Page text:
Last month, NASA’s Van Allen probes (which are designed to study electrons and ions in space) reported that there is actually an artificial barrier surrounding Earth created by none other than human beings.
How was this barrier made? This artificial barrier was the result of low frequency radio communications created by human activity. Very low frequency signals, or VLF, are often emitted by radio telescopes that have the task of contacting submarines in the ocean. But while most of the signals are sent down into the deep, dark waters, some signals also float into the atmosphere, resulting in something called a VLF bubble that surrounds the earth. The VLF bubble extends all the way to the inner edge of the Van Allen radiation belts, 3 belts that have energetic charged particles held by Earth’s magnetic field. The interaction between the VLF bubble and the radiation belts results in the artificial barrier that we’re talking about.
Phil Erickson, one of the scientists involved in the discovery, said: “A number of experiments and observations have figured out that, under the right conditions, radio communications signals in the VLF frequency range can in fact affect the properties of the high-energy radiation environment around the Earth”.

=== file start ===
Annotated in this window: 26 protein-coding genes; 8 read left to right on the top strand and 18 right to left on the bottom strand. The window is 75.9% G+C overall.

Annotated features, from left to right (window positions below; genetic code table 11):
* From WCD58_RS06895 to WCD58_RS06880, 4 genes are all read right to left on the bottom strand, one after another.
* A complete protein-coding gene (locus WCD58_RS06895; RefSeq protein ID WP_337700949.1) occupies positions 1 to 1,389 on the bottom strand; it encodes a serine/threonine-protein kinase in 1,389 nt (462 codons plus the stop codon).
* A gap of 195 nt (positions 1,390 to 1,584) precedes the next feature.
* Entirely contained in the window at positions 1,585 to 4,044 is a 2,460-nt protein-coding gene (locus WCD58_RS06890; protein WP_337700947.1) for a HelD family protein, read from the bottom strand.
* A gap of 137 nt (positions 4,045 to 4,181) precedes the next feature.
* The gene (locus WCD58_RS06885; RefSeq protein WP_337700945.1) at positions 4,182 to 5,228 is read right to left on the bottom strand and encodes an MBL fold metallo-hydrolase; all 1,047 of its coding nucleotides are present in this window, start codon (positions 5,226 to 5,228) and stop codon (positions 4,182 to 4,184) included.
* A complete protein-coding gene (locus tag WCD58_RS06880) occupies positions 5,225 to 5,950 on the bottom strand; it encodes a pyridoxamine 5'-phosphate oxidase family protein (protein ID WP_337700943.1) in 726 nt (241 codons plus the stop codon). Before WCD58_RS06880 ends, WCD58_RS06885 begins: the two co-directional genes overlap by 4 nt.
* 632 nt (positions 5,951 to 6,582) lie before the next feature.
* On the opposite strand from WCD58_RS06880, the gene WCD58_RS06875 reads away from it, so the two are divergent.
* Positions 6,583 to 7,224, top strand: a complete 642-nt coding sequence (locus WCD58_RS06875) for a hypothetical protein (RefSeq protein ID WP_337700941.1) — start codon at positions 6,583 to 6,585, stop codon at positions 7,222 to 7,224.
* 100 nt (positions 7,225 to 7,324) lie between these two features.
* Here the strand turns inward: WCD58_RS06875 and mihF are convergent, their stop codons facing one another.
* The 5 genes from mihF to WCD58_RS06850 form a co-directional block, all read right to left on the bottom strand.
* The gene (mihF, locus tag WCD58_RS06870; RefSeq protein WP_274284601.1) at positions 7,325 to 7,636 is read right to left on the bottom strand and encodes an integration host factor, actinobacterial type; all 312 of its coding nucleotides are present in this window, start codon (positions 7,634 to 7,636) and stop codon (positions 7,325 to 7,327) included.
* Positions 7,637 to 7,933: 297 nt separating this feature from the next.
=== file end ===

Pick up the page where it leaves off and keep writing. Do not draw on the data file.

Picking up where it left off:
In fact, if the VLF bubble didn’t exist, then we would be much closer to the radiation belt than we currently are. As shown in data from the 1960s, the Van Allen radiation belt was actually much closer to Earth back then than it is right now. This means that the barrier is actually protecting the earth from space radiation. Not only that, scientists also say that this barrier will be able to shield space from other dangers like coronal mass ejections, which are explosions that occur on the sun that may result in geomagnetic storms that can destroy communication satellites and power grids as well as affect the weather in space.
Scientists are now saying that the barrier could also potentially remove excess radiation around earth and are carrying out experiments as we speak. This newfound artificial barrier proves that we, as human beings, not only have a huge impact on the earth, but also in space as well.
Alien Megastructure Star On the Move Again
Moving away from man-made barriers and onto the topic of aliens. Yes, it just gets weirder and weirder.
A report today has announced that one of the strangest stars in the universe, the KIC 8462852, also known as Tabby’s Star, has started behaving very strangely again.This star, nicknamed the ‘alien megastructure star’, was originally discovered in 2009 and is located 1,500 light years away from earth between the Cygnus and Lyre constellations of our Milky Way galaxy. The reason why this star is called the ‘alien megastructure star’ is because in late 2015, astronomers led by Tabetha Boyajian (AKA Tabby, the woman the KIC 8462852 is named after) of Yale University discovered that the star was emitting light in very strange patterns.